Think long and hard about your answer to this final round interview question. You can think about your unique qualifications, experiences, and education. If any of those details make you a cut above the rest, don’t hesitate to discuss it.
Even if you have a different background than most applicants, that could be the thing that makes you a standout. Mention how you can bring a fresh perspective to the table, and focus on what you have that others don’t.
21. What benefits can you bring to the company?
Similar to the previous question, this one is about what unique things you have to offer. But it’s less about highlighting your skills and qualifications and more about showing that you understand the position’s challenges. What are you going to do to improve the bottom line? How will you fit into the bigger picture?
During your numerous interviews, you’ve likely learned about the unique challenges the company needs the hired person to solve. Now is your opportunity to present your ideas and explain why you’re the person who can solve these problems and they should hire to do the job.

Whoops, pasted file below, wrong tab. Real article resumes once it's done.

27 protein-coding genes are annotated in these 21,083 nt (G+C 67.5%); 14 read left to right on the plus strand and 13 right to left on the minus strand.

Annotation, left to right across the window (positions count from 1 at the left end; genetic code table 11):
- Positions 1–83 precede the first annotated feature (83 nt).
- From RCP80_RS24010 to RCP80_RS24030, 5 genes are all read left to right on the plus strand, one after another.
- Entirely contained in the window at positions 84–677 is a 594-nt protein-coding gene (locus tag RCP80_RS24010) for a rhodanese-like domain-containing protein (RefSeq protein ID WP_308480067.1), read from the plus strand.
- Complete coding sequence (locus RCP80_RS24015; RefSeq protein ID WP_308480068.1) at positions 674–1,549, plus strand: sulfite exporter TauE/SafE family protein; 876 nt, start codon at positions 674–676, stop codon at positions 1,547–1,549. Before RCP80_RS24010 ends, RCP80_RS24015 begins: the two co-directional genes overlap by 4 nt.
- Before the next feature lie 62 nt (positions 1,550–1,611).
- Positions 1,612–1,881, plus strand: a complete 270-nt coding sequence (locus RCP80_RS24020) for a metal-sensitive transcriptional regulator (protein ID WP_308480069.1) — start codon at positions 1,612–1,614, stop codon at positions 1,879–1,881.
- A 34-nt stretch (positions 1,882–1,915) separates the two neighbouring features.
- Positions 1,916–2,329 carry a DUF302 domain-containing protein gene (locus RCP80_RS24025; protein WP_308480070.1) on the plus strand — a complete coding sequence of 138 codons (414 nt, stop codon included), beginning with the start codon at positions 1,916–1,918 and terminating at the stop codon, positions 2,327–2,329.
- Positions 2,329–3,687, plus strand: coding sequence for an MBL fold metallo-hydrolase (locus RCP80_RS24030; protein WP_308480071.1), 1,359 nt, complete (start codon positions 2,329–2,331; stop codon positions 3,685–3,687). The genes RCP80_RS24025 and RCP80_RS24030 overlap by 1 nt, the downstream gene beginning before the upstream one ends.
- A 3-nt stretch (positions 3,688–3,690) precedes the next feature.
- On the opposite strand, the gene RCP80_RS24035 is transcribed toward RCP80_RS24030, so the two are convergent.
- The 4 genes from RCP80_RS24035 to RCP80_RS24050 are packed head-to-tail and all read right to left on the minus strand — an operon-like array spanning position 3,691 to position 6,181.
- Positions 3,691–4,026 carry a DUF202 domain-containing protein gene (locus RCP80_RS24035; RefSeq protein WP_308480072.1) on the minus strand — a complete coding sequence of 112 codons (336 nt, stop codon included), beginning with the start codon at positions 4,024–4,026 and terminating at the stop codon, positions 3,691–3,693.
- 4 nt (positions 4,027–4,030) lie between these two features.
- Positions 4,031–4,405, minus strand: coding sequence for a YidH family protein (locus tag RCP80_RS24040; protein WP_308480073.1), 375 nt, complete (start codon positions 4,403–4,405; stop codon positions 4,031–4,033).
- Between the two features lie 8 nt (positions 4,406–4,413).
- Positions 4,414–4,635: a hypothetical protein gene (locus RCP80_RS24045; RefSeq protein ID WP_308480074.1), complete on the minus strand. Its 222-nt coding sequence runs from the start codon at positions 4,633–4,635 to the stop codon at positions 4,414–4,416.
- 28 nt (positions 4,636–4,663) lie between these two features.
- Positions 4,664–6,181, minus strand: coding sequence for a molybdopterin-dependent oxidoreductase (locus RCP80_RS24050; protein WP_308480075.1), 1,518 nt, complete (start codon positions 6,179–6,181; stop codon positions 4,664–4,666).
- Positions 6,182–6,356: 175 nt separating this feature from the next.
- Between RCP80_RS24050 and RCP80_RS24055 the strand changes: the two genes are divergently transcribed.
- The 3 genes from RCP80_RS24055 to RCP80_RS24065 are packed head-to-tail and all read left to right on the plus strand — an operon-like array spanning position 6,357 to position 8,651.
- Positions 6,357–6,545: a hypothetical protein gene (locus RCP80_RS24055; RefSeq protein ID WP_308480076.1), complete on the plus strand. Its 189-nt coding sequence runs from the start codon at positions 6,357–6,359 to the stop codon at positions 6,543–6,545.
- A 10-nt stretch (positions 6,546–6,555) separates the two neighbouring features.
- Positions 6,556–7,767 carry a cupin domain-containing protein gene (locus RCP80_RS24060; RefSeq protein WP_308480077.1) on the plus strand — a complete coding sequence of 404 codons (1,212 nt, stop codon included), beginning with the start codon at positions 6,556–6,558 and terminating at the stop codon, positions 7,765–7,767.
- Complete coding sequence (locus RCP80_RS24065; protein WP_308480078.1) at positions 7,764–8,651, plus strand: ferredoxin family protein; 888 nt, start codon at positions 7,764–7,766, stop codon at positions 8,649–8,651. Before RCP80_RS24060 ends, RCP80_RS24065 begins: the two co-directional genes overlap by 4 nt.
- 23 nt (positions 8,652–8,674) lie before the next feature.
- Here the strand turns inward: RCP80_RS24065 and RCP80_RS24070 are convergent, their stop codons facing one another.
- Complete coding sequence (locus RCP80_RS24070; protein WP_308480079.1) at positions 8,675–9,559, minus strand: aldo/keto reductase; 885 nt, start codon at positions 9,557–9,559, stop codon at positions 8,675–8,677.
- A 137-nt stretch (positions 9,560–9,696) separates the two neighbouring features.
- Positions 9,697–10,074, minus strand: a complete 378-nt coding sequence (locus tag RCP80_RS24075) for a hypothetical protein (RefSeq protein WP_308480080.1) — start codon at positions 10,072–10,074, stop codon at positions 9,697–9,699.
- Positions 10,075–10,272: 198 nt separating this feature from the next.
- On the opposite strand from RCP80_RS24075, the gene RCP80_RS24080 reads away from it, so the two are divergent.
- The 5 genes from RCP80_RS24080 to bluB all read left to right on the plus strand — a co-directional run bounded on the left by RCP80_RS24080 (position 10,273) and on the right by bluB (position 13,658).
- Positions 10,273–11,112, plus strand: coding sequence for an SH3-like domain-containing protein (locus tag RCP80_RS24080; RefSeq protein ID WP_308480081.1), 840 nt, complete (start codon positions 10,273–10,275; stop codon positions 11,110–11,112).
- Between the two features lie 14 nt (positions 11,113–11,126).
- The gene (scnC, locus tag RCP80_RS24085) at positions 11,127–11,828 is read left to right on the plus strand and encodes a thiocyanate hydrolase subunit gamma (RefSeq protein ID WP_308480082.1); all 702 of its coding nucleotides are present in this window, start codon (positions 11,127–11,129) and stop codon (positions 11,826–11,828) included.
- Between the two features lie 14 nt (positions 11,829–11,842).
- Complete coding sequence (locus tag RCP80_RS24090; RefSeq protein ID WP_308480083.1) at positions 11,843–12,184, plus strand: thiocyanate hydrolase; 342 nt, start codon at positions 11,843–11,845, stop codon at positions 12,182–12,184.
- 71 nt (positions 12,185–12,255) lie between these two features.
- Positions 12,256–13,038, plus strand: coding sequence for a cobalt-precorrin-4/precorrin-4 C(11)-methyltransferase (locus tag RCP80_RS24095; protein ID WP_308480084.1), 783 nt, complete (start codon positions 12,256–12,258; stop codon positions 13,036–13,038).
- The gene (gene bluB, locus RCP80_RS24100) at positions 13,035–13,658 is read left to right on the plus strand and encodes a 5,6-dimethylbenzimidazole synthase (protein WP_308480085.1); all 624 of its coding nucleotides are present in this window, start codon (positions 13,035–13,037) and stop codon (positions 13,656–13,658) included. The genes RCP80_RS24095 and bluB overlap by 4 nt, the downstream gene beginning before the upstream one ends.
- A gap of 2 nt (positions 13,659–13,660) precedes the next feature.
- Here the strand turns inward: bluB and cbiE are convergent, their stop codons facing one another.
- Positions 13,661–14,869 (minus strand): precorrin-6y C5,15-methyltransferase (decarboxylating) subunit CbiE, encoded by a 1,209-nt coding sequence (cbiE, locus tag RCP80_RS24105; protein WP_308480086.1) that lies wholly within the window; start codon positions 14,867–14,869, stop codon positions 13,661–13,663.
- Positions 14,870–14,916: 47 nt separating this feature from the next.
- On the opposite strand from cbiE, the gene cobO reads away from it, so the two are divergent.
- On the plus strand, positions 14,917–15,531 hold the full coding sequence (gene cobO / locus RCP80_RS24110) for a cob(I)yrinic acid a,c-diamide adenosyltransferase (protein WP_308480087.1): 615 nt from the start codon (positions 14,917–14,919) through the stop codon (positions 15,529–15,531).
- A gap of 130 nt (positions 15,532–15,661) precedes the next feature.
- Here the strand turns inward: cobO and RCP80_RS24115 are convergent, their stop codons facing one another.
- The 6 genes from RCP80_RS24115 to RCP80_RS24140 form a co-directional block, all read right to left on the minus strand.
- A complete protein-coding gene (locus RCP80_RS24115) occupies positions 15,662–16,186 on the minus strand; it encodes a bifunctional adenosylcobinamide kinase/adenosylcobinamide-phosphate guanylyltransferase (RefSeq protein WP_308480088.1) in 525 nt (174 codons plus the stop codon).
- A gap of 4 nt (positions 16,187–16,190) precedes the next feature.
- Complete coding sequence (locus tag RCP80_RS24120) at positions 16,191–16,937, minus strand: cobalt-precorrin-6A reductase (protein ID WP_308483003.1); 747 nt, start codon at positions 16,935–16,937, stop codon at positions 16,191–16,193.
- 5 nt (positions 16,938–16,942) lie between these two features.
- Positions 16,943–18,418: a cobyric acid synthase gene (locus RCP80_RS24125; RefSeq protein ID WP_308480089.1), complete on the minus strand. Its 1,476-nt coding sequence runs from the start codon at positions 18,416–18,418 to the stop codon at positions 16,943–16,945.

22. What is your greatest weakness?
While “What’s your greatest strength” is an invitation to toot your own horn, this question is supposed to show that you have modesty and awareness.
People make mistakes, and everyone has flaws. But self-awareness is one of the most important traits you can have. If you’re aware of your weaknesses, you have the power to address them.
That’s what interviewers want to know when asking this question.
Think about your work and how you can improve. Avoid giving cliched answers, but don’t say anything that will hurt your chances. Keep your response simple and focus on showing awareness.
23. What is your work style?
Here’s another seemingly odd question that often catches people by surprise. When an interviewer asks about your work style, they’re trying to imagine how you fit into the organization and what it would be like to work with you.